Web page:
The Absolutely True Story of a Part-Time Doctoral Student (and Full-Time Teacher)

September 30, 2009

Enter me in the hall of fame books!

Filed under: Uncategorized — rachaelski @ 10:45 pm

I don’t think non-teachers realize how much good teachers actually work. Sure, the typical teacher gets out of school at 3pm and has summers off. However, what people don’t realize is how much work teachers do during their “off” time. Grading, for example, is impossible to get done within the perimeters of a traditional planning period. Lesson planning, especially in the beginning years, takes quite a bit of time. Most teachers do not walk into the classroom, open the textbook and teach. We plan out our lessons.

Last year, I was working at an extended-day charter school. The school hours were from 7:30-5. I typically arrived at school around 6:30 and left around 5:30. That’s 11 hours. A day. That does not even take into account the grading I had to do once I arrived home. Add on another hour or two there. I averaged around 12-13 hours a day of work. In addition, the majority of my Sunday was consumed with lesson planning and creating materials (I was teaching Social Studies without a textbook). Add about 5 hours there. All in all, I worked around 60 hours a week. Wait! Saturday school! Every other week we had a 4 hour Saturday School session- every other week 65 hours. Whew.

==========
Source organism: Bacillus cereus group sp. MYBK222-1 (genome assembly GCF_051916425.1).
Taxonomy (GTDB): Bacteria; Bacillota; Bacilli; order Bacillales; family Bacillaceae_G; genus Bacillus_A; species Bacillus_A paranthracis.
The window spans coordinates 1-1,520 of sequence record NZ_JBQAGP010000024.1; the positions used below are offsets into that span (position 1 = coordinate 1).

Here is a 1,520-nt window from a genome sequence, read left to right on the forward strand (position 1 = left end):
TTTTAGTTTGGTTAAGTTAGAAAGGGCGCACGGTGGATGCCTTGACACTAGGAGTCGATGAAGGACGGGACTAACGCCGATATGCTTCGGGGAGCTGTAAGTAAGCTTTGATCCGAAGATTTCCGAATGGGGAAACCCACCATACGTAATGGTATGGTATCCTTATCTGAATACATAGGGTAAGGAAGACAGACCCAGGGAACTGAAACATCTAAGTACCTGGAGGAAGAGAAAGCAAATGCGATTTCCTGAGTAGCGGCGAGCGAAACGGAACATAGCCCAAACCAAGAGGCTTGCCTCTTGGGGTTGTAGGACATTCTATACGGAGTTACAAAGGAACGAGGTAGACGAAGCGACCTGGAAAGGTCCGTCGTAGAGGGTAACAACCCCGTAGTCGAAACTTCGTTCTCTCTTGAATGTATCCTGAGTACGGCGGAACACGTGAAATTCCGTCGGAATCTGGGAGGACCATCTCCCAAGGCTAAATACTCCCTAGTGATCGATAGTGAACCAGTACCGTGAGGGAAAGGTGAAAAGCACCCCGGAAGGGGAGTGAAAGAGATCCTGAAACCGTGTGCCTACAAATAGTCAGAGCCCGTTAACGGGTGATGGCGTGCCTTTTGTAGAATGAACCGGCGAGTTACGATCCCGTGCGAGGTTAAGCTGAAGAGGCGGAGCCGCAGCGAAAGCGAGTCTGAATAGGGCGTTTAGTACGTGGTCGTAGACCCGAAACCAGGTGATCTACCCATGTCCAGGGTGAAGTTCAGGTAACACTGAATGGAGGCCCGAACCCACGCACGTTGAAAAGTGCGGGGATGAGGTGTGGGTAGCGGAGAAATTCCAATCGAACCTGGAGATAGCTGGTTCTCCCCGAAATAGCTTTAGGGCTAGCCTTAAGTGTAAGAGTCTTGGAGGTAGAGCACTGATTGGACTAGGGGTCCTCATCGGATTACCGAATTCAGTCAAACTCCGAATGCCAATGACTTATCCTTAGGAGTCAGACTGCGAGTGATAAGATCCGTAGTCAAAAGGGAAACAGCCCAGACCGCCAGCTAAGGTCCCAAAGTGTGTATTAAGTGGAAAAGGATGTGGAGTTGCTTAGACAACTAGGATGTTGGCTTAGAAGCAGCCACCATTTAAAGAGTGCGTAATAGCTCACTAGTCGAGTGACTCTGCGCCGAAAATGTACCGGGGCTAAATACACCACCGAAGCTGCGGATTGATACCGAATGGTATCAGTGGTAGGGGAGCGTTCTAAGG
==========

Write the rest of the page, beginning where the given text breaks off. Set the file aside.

For the sake of my sanity, and academic aspirations, I moved to a more traditional education setting. Our school day is from 8-3. That’s 7 hours. I typically get to school around 7:30 and leave (when I am not coaching) around 3:30. That’s 8 hours! However, with the wonderful community and professional support I get at my current school, I have been blessed with 2 planning periods a day, 3 days a week (1 planning period on Monday and no planning on Tuesdays, which are Mass days). With that time during the school day and my weekday evenings (planted in front of the tube), I am actually able to get my next week’s planning, grade 100 essays, 100 vocabulary projects, and 100 reading logs done before the weekend. That’s right teachers, this weekend I will not have any work from school to take home. Non-teachers, this is HUGE!

A professor told me that in the USA, teachers spend significantly more time in front of full classrooms than our cohorts from other countries. In other countries, teachers spend less time in front of a classroom and more time working with small groups and individuals. The average American teacher stays in education around 10 years, I believe. We are destined for burn-out. I think I have discovered my key to avoiding burnout!


September 7, 2009

Obama’s School Speech is Shared

Filed under: Uncategorized — rachaelski @ 6:43 pm